Angel Face (Gueule d’Ange)
Vanessa Filho’s Angel Face tells the tale of a dysfunctional relationship between a tragically flawed mother and her young daughter. What initially seems to be a compelling tale of personal struggle and redemption quickly spirals into nonsense with dangerous implications.
Marlene (Marion Cottilard) is a reckless party-girl. She acts selfishly in all aspects of her life: cheating on her husband on their wedding night and constantly preferring to get drunk over spending time with her daughter Elli (Ayline Aksoy-Etaix). The mother’s deep-seated ideology that physical beauty is the most valuable quality in a woman – and her resulting obsession with physical appearances – immediately presents itself as one of the several problematic themes. Her idea of quality time with Elli is in making her up like a human doll for a party, as opposed to taking her to the local carnival. The child begins to mimic her mum’s behaviour and sneaks sips of alcohol – a habit which later becomes a full-blown dependency. Disturbingly, this childhood addiction is portrayed rather flippantly, as if it’s just a naughty little habit she picked up. There’s also the strange and frankly uncomfortable sexualisation of Elli, a character who’s supposed to be eight years old. When she shows up to school with a light coat of pink lipstick, her classmates call her a “cougar” and proceed to ask if she’s ever had sex before. This seems very aggressive for a little bit of lip gloss.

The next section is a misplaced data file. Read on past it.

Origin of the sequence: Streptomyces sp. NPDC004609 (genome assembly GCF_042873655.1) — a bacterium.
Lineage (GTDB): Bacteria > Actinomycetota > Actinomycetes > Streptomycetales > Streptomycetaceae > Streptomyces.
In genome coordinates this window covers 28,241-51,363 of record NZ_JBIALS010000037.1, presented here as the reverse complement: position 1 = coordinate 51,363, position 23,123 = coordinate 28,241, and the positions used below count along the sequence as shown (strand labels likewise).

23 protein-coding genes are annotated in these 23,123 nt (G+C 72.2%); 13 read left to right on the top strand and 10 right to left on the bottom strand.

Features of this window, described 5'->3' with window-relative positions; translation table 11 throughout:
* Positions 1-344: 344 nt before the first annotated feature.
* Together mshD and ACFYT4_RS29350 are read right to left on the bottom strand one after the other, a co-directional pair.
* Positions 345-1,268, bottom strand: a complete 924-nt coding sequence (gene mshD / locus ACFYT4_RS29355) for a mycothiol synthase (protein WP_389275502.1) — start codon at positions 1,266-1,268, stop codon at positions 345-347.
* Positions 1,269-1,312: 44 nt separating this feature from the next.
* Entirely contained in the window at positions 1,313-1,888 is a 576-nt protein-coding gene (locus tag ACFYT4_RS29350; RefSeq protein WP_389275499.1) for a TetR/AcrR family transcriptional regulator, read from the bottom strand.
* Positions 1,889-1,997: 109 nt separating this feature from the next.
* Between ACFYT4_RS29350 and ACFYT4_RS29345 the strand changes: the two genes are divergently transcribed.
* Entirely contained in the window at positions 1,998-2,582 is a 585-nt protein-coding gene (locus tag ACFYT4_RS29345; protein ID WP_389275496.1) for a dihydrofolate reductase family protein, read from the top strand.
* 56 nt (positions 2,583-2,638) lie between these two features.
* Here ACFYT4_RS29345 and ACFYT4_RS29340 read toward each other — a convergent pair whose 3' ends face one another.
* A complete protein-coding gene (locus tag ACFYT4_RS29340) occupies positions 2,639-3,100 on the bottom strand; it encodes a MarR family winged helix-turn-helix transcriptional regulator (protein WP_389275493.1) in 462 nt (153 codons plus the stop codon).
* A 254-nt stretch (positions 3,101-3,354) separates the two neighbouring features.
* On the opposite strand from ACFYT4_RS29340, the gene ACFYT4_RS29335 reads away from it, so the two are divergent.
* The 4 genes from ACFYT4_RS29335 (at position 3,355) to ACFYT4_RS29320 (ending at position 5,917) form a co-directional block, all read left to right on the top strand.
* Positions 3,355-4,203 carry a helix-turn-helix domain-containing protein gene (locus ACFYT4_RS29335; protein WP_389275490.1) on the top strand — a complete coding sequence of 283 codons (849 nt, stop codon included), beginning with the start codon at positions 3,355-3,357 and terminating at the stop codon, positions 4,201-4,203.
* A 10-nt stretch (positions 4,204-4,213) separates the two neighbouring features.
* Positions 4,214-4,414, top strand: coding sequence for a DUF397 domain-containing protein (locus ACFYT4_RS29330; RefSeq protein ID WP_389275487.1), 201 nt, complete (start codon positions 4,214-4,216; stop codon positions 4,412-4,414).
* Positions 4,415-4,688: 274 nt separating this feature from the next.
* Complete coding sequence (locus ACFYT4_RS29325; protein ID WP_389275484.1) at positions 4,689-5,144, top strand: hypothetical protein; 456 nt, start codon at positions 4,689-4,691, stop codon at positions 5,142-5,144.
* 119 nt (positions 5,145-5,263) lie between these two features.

Thematic oddities aside, the film slides further into nonsense with a series of bizarre and incoherent imagery which perhaps is meant to visually display the inner confusion and anger of Elli’s world after Marlene inexplicably abandons her. It’s an interesting attempt at creative storytelling, but the effect is rather disorienting considering the rest of the feature is based in realism and reality.
Hope finally presents itself in the form of an adult male, Julio (Alban Lenoir), who timidly befriends Elli, but even he isn’t able to act effectively enough to save her. In fact, none of the grown-ups seem to notice or care that she’s been abandoned and is forced to fend for herself. This isn’t a case of a bad mum not stepping up; this is a movie which glamourises and romanticises the neglect of a child, rationalised by the idea that she is a doll to be picked up and put down when it is no longer convenient.
Generally speaking, artists have to be careful about the messages they put out into the world. Although it is most likely unintentional, Angel Face nonetheless makes some pretty disturbing statements that border on irresponsible.
Angel Face (Gueule d’Ange) does not have a UK release date yet.
Read more reviews from our Cannes Film Festival 2018 coverage here.
For further information about the event visit the Cannes Film Festival website here.
Watch the trailer for Angel Face (Gueule d’Ange) here: